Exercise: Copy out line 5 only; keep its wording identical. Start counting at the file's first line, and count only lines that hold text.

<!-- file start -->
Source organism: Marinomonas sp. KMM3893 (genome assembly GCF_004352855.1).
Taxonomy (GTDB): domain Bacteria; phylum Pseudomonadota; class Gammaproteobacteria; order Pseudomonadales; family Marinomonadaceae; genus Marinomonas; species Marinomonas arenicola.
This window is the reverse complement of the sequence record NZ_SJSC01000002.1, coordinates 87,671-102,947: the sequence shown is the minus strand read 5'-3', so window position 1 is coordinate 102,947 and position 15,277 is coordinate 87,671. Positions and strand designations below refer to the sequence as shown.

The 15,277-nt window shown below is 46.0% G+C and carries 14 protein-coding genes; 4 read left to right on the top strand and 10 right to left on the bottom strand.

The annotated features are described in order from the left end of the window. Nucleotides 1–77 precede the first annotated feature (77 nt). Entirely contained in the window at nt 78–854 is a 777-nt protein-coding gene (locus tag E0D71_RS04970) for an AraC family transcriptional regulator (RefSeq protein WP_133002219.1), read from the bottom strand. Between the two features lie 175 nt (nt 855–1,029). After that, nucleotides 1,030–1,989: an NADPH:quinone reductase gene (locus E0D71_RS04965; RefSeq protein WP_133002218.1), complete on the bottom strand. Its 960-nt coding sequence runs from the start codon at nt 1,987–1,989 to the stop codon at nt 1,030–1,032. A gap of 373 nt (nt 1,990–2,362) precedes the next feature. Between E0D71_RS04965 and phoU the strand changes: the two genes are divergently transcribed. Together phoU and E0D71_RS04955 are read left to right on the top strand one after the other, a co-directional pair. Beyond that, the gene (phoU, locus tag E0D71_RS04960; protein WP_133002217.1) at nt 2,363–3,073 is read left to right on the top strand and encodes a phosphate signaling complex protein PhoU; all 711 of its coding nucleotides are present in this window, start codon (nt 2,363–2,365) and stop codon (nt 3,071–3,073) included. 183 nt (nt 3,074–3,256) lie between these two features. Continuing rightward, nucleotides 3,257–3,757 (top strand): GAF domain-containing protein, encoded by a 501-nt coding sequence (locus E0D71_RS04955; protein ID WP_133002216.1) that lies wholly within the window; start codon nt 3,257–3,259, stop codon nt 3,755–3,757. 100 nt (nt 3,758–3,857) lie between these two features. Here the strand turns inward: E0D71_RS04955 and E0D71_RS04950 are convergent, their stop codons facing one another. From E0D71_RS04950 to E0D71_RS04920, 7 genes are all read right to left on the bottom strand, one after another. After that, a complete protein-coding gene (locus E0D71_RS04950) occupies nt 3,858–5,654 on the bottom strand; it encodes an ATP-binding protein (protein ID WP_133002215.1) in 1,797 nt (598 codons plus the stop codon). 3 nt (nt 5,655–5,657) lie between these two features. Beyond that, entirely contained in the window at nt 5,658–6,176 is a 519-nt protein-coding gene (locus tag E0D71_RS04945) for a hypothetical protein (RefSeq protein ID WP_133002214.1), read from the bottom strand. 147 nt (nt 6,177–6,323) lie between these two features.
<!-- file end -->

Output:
The annotated features are described in order from the left end of the window. Nucleotides 1–77 precede the first annotated feature (77 nt). Entirely contained in the window at nt 78–854 is a 777-nt protein-coding gene (locus tag E0D71_RS04970) for an AraC family transcriptional regulator (RefSeq protein WP_133002219.1), read from the bottom strand. Between the two features lie 175 nt (nt 855–1,029). After that, nucleotides 1,030–1,989: an NADPH:quinone reductase gene (locus E0D71_RS04965; RefSeq protein WP_133002218.1), complete on the bottom strand. Its 960-nt coding sequence runs from the start codon at nt 1,987–1,989 to the stop codon at nt 1,030–1,032. A gap of 373 nt (nt 1,990–2,362) precedes the next feature. Between E0D71_RS04965 and phoU the strand changes: the two genes are divergently transcribed. Together phoU and E0D71_RS04955 are read left to right on the top strand one after the other, a co-directional pair. Beyond that, the gene (phoU, locus tag E0D71_RS04960; protein WP_133002217.1) at nt 2,363–3,073 is read left to right on the top strand and encodes a phosphate signaling complex protein PhoU; all 711 of its coding nucleotides are present in this window, start codon (nt 2,363–2,365) and stop codon (nt 3,071–3,073) included. 183 nt (nt 3,074–3,256) lie between these two features. Continuing rightward, nucleotides 3,257–3,757 (top strand): GAF domain-containing protein, encoded by a 501-nt coding sequence (locus E0D71_RS04955; protein ID WP_133002216.1) that lies wholly within the window; start codon nt 3,257–3,259, stop codon nt 3,755–3,757. 100 nt (nt 3,758–3,857) lie between these two features. Here the strand turns inward: E0D71_RS04955 and E0D71_RS04950 are convergent, their stop codons facing one another. From E0D71_RS04950 to E0D71_RS04920, 7 genes are all read right to left on the bottom strand, one after another. After that, a complete protein-coding gene (locus E0D71_RS04950) occupies nt 3,858–5,654 on the bottom strand; it encodes an ATP-binding protein (protein ID WP_133002215.1) in 1,797 nt (598 codons plus the stop codon). 3 nt (nt 5,655–5,657) lie between these two features. Beyond that, entirely contained in the window at nt 5,658–6,176 is a 519-nt protein-coding gene (locus tag E0D71_RS04945) for a hypothetical protein (RefSeq protein ID WP_133002214.1), read from the bottom strand. 147 nt (nt 6,177–6,323) lie between these two features.